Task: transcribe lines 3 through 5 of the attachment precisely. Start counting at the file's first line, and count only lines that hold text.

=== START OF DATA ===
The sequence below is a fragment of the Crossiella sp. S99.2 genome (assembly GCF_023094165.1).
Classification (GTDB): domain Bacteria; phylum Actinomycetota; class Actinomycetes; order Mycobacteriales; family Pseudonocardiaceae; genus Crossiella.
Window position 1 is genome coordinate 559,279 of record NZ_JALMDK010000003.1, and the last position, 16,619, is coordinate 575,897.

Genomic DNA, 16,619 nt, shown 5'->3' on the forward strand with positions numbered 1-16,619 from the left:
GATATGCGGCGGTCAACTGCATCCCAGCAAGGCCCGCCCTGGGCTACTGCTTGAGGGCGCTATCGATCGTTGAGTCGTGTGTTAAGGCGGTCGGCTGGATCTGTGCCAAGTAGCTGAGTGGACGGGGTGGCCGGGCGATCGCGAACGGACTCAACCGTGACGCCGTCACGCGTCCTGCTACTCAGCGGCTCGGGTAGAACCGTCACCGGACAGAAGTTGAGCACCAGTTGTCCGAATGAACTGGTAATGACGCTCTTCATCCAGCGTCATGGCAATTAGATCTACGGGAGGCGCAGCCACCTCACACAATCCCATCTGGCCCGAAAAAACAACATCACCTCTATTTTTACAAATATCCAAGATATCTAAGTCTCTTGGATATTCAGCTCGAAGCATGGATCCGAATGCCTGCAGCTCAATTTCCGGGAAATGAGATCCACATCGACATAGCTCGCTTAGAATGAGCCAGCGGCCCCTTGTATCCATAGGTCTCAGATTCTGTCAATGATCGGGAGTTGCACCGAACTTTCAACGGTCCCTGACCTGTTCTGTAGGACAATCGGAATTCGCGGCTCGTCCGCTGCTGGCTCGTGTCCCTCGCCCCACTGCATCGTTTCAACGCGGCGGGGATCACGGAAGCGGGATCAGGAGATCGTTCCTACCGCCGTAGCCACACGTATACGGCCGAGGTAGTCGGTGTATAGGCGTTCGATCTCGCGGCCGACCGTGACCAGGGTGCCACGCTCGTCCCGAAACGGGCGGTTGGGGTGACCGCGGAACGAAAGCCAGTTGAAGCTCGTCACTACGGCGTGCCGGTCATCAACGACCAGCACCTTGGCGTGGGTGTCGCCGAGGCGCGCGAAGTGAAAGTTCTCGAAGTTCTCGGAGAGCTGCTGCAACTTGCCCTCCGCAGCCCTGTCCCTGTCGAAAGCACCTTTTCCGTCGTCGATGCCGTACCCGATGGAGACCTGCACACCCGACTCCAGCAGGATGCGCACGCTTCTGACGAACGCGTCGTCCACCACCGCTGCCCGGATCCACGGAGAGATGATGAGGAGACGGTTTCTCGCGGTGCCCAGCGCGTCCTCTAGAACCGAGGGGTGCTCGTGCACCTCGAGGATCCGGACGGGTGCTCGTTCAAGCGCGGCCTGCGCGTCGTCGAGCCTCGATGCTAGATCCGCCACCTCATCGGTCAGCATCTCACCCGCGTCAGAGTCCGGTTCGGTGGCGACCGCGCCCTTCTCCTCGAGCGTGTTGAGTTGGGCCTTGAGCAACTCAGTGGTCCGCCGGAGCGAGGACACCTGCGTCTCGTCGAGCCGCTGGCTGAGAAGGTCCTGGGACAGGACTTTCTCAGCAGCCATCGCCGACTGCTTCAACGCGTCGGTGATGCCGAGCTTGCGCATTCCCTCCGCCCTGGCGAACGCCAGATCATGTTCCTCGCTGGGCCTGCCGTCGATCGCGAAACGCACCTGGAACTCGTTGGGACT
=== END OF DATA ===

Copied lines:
Window position 1 is genome coordinate 559,279 of record NZ_JALMDK010000003.1, and the last position, 16,619, is coordinate 575,897.

Genomic DNA, 16,619 nt, shown 5'->3' on the forward strand with positions numbered 1-16,619 from the left:
GATATGCGGCGGTCAACTGCATCCCAGCAAGGCCCGCCCTGGGCTACTGCTTGAGGGCGCTATCGATCGTTGAGTCGTGTGTTAAGGCGGTCGGCTGGATCTGTGCCAAGTAGCTGAGTGGACGGGGTGGCCGGGCGATCGCGAACGGACTCAACCGTGACGCCGTCACGCGTCCTGCTACTCAGCGGCTCGGGTAGAACCGTCACCGGACAGAAGTTGAGCACCAGTTGTCCGAATGAACTGGTAATGACGCTCTTCATCCAGCGTCATGGCAATTAGATCTACGGGAGGCGCAGCCACCTCACACAATCCCATCTGGCCCGAAAAAACAACATCACCTCTATTTTTACAAATATCCAAGATATCTAAGTCTCTTGGATATTCAGCTCGAAGCATGGATCCGAATGCCTGCAGCTCAATTTCCGGGAAATGAGATCCACATCGACATAGCTCGCTTAGAATGAGCCAGCGGCCCCTTGTATCCATAGGTCTCAGATTCTGTCAATGATCGGGAGTTGCACCGAACTTTCAACGGTCCCTGACCTGTTCTGTAGGACAATCGGAATTCGCGGCTCGTCCGCTGCTGGCTCGTGTCCCTCGCCCCACTGCATCGTTTCAACGCGGCGGGGATCACGGAAGCGGGATCAGGAGATCGTTCCTACCGCCGTAGCCACACGTATACGGCCGAGGTAGTCGGTGTATAGGCGTTCGATCTCGCGGCCGACCGTGACCAGGGTGCCACGCTCGTCCCGAAACGGGCGGTTGGGGTGACCGCGGAACGAAAGCCAGTTGAAGCTCGTCACTACGGCGTGCCGGTCATCAACGACCAGCACCTTGGCGTGGGTGTCGCCGAGGCGCGCGAAGTGAAAGTTCTCGAAGTTCTCGGAGAGCTGCTGCAACTTGCCCTCCGCAGCCCTGTCCCTGTCGAAAGCACCTTTTCCGTCGTCGATGCCGTACCCGATGGAGACCTGCACACCCGACTCCAGCAGGATGCGCACGCTTCTGACGAACGCGTCGTCCACCACCGCTGCCCGGATCCACGGAGAGATGATGAGGAGACGGTTTCTCGCGGTGCCCAGCGCGTCCTCTAGAACCGAGGGGTGCTCGTGCACCTCGAGGATCCGGACGGGTGCTCGTTCAAGCGCGGCCTGCGCGTCGTCGAGCCTCGATGCTAGATCCGCCACCTCATCGGTCAGCATCTCACCCGCGTCAGAGTCCGGTTCGGTGGCGACCGCGCCCTTCTCCTCGAGCGTGTTGAGTTGGGCCTTGAGCAACTCAGTGGTCCGCCGGAGCGAGGACACCTGCGTCTCGTCGAGCCGCTGGCTGAGAAGGTCCTGGGACAGGACTTTCTCAGCAGCCATCGCCGACTGCTTCAACGCGTCGGTGATGCCGAGCTTGCGCATTCCCTCCGCCCTGGCGAACGCCAGATCATGTTCCTCGCTGGGCCTGCCGTCGATCGCGAAACGCACCTGGAACTCGTTGGGACT